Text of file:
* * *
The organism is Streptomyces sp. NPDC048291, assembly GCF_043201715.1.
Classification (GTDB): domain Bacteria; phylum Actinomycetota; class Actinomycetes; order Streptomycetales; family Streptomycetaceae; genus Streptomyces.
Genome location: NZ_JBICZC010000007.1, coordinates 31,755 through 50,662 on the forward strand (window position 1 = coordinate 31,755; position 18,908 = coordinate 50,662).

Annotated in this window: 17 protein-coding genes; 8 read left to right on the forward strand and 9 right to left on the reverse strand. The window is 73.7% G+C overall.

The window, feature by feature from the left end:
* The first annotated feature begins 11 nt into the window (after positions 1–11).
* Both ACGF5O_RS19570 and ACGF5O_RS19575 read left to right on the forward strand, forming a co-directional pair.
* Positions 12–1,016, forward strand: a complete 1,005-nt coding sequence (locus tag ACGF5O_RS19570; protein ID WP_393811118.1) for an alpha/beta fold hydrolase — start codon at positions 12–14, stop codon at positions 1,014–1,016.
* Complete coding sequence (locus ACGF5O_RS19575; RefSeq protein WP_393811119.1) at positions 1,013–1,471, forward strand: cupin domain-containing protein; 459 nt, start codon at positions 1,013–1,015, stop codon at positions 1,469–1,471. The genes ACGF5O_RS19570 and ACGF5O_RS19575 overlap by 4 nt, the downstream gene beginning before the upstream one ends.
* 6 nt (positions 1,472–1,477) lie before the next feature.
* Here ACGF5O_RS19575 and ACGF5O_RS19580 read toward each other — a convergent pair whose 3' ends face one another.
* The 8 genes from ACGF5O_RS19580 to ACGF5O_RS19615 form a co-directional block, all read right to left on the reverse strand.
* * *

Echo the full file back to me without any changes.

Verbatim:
The organism is Streptomyces sp. NPDC048291, assembly GCF_043201715.1.
Classification (GTDB): domain Bacteria; phylum Actinomycetota; class Actinomycetes; order Streptomycetales; family Streptomycetaceae; genus Streptomyces.
Genome location: NZ_JBICZC010000007.1, coordinates 31,755 through 50,662 on the forward strand (window position 1 = coordinate 31,755; position 18,908 = coordinate 50,662).

Annotated in this window: 17 protein-coding genes; 8 read left to right on the forward strand and 9 right to left on the reverse strand. The window is 73.7% G+C overall.

The window, feature by feature from the left end:
* The first annotated feature begins 11 nt into the window (after positions 1–11).
* Both ACGF5O_RS19570 and ACGF5O_RS19575 read left to right on the forward strand, forming a co-directional pair.
* Positions 12–1,016, forward strand: a complete 1,005-nt coding sequence (locus tag ACGF5O_RS19570; protein ID WP_393811118.1) for an alpha/beta fold hydrolase — start codon at positions 12–14, stop codon at positions 1,014–1,016.
* Complete coding sequence (locus ACGF5O_RS19575; RefSeq protein WP_393811119.1) at positions 1,013–1,471, forward strand: cupin domain-containing protein; 459 nt, start codon at positions 1,013–1,015, stop codon at positions 1,469–1,471. The genes ACGF5O_RS19570 and ACGF5O_RS19575 overlap by 4 nt, the downstream gene beginning before the upstream one ends.
* 6 nt (positions 1,472–1,477) lie before the next feature.
* Here ACGF5O_RS19575 and ACGF5O_RS19580 read toward each other — a convergent pair whose 3' ends face one another.
* The 8 genes from ACGF5O_RS19580 to ACGF5O_RS19615 form a co-directional block, all read right to left on the reverse strand.